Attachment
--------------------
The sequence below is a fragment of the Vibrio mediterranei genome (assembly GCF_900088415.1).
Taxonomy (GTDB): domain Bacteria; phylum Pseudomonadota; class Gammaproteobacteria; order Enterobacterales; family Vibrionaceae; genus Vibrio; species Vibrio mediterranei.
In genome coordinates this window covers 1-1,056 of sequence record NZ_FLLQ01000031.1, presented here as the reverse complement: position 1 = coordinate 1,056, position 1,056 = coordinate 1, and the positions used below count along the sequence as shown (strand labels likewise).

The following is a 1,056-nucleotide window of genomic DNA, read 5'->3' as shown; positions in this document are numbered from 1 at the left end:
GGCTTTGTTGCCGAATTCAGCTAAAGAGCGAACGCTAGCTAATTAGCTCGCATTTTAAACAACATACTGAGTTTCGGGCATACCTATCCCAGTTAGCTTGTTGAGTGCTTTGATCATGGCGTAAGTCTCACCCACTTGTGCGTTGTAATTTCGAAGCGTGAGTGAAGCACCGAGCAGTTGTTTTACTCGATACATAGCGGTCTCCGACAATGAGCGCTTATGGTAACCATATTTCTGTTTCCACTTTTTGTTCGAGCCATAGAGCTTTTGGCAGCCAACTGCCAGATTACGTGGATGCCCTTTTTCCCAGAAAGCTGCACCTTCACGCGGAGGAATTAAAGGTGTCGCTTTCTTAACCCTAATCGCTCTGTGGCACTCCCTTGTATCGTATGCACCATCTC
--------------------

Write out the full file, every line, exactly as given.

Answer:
The sequence below is a fragment of the Vibrio mediterranei genome (assembly GCF_900088415.1).
Taxonomy (GTDB): domain Bacteria; phylum Pseudomonadota; class Gammaproteobacteria; order Enterobacterales; family Vibrionaceae; genus Vibrio; species Vibrio mediterranei.
In genome coordinates this window covers 1-1,056 of sequence record NZ_FLLQ01000031.1, presented here as the reverse complement: position 1 = coordinate 1,056, position 1,056 = coordinate 1, and the positions used below count along the sequence as shown (strand labels likewise).

The following is a 1,056-nucleotide window of genomic DNA, read 5'->3' as shown; positions in this document are numbered from 1 at the left end:
GGCTTTGTTGCCGAATTCAGCTAAAGAGCGAACGCTAGCTAATTAGCTCGCATTTTAAACAACATACTGAGTTTCGGGCATACCTATCCCAGTTAGCTTGTTGAGTGCTTTGATCATGGCGTAAGTCTCACCCACTTGTGCGTTGTAATTTCGAAGCGTGAGTGAAGCACCGAGCAGTTGTTTTACTCGATACATAGCGGTCTCCGACAATGAGCGCTTATGGTAACCATATTTCTGTTTCCACTTTTTGTTCGAGCCATAGAGCTTTTGGCAGCCAACTGCCAGATTACGTGGATGCCCTTTTTCCCAGAAAGCTGCACCTTCACGCGGAGGAATTAAAGGTGTCGCTTTCTTAACCCTAATCGCTCTGTGGCACTCCCTTGTATCGTATGCACCATCTC